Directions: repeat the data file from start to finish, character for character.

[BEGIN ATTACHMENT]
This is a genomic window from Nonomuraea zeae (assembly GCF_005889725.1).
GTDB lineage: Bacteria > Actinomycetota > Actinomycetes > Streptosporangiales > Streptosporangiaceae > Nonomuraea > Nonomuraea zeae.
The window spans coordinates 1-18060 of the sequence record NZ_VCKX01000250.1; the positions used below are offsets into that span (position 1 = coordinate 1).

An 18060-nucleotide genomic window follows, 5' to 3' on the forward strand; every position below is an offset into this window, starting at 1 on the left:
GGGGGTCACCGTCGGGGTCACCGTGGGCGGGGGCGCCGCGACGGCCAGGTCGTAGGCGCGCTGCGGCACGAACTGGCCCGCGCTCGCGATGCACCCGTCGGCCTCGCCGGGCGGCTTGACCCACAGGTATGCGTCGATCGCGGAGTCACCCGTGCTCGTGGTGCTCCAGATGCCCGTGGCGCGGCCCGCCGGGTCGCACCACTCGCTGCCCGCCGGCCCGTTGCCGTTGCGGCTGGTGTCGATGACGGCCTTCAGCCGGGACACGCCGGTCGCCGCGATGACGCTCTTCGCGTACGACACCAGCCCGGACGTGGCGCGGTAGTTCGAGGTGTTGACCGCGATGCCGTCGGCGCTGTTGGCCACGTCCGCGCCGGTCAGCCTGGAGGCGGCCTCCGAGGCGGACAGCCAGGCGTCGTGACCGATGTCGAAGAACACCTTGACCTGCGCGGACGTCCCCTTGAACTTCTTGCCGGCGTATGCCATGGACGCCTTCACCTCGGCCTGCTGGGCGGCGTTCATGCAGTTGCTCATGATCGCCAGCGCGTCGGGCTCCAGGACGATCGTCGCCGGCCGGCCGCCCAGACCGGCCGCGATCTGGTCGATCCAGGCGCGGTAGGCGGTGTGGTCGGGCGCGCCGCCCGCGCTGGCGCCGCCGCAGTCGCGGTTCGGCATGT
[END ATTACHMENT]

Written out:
This is a genomic window from Nonomuraea zeae (assembly GCF_005889725.1).
GTDB lineage: Bacteria > Actinomycetota > Actinomycetes > Streptosporangiales > Streptosporangiaceae > Nonomuraea > Nonomuraea zeae.
The window spans coordinates 1-18060 of the sequence record NZ_VCKX01000250.1; the positions used below are offsets into that span (position 1 = coordinate 1).

An 18060-nucleotide genomic window follows, 5' to 3' on the forward strand; every position below is an offset into this window, starting at 1 on the left:
GGGGGTCACCGTCGGGGTCACCGTGGGCGGGGGCGCCGCGACGGCCAGGTCGTAGGCGCGCTGCGGCACGAACTGGCCCGCGCTCGCGATGCACCCGTCGGCCTCGCCGGGCGGCTTGACCCACAGGTATGCGTCGATCGCGGAGTCACCCGTGCTCGTGGTGCTCCAGATGCCCGTGGCGCGGCCCGCCGGGTCGCACCACTCGCTGCCCGCCGGCCCGTTGCCGTTGCGGCTGGTGTCGATGACGGCCTTCAGCCGGGACACGCCGGTCGCCGCGATGACGCTCTTCGCGTACGACACCAGCCCGGACGTGGCGCGGTAGTTCGAGGTGTTGACCGCGATGCCGTCGGCGCTGTTGGCCACGTCCGCGCCGGTCAGCCTGGAGGCGGCCTCCGAGGCGGACAGCCAGGCGTCGTGACCGATGTCGAAGAACACCTTGACCTGCGCGGACGTCCCCTTGAACTTCTTGCCGGCGTATGCCATGGACGCCTTCACCTCGGCCTGCTGGGCGGCGTTCATGCAGTTGCTCATGATCGCCAGCGCGTCGGGCTCCAGGACGATCGTCGCCGGCCGGCCGCCCAGACCGGCCGCGATCTGGTCGATCCAGGCGCGGTAGGCGGTGTGGTCGGGCGCGCCGCCCGCGCTGGCGCCGCCGCAGTCGCGGTTCGGCATGT